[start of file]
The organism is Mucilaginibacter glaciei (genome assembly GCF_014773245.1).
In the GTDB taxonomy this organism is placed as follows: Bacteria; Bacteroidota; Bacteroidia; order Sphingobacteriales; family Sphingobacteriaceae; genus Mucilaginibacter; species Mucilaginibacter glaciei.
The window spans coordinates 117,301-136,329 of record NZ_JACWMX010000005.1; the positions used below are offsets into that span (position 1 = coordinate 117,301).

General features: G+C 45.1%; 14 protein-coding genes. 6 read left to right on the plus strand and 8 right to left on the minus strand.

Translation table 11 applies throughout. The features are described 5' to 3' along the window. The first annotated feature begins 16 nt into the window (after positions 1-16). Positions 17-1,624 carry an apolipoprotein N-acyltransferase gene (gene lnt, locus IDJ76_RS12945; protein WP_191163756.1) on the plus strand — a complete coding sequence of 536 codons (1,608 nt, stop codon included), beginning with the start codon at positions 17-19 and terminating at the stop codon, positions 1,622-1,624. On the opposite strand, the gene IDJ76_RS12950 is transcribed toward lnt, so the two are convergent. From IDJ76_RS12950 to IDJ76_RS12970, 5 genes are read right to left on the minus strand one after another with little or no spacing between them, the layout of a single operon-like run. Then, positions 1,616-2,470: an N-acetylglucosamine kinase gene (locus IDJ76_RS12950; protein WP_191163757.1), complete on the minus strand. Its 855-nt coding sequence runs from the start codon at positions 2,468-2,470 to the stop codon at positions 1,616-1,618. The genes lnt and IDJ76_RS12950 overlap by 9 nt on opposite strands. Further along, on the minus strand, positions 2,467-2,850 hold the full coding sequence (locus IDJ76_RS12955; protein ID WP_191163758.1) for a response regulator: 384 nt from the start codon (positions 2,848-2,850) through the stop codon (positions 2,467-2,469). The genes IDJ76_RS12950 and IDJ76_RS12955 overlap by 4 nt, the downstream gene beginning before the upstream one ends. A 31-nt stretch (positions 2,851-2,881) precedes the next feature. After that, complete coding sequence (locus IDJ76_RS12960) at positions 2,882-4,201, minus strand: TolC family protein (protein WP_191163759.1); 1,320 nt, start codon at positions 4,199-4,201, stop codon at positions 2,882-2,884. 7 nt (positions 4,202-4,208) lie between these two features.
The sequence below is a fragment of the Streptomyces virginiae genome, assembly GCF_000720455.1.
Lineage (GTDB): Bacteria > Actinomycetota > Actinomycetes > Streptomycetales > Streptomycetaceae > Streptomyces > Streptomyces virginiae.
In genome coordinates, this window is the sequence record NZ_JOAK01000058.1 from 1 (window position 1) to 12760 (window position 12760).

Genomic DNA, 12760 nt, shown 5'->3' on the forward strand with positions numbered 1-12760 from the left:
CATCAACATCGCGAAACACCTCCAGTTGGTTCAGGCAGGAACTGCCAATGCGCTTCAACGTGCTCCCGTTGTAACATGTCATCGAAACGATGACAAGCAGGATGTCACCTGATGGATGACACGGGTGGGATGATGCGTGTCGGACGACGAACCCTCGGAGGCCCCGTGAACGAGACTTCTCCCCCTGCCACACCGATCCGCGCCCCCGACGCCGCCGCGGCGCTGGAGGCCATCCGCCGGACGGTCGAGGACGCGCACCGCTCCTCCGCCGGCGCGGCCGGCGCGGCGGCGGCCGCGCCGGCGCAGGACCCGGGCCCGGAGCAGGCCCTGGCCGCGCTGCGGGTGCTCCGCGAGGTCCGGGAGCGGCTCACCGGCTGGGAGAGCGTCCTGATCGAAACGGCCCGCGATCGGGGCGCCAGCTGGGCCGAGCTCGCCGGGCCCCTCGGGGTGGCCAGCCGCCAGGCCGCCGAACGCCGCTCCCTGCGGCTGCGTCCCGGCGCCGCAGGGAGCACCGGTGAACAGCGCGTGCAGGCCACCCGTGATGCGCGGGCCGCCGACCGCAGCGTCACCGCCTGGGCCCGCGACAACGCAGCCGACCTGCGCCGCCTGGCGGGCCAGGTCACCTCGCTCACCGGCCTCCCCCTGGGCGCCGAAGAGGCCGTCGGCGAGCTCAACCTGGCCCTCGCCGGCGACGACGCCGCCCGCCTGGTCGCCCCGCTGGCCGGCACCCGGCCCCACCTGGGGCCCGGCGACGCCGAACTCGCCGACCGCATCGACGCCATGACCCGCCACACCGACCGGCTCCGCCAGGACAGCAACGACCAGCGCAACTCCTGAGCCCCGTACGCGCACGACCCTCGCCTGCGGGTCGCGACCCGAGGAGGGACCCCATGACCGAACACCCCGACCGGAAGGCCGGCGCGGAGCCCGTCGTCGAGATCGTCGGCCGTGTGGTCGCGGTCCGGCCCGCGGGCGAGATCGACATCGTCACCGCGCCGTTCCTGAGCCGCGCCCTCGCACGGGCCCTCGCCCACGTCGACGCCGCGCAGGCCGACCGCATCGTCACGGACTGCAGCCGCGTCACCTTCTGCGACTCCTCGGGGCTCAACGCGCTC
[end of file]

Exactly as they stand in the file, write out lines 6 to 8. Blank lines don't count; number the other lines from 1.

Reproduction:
The sequence below is a fragment of the Streptomyces virginiae genome, assembly GCF_000720455.1.
Lineage (GTDB): Bacteria > Actinomycetota > Actinomycetes > Streptomycetales > Streptomycetaceae > Streptomyces > Streptomyces virginiae.
In genome coordinates, this window is the sequence record NZ_JOAK01000058.1 from 1 (window position 1) to 12760 (window position 12760).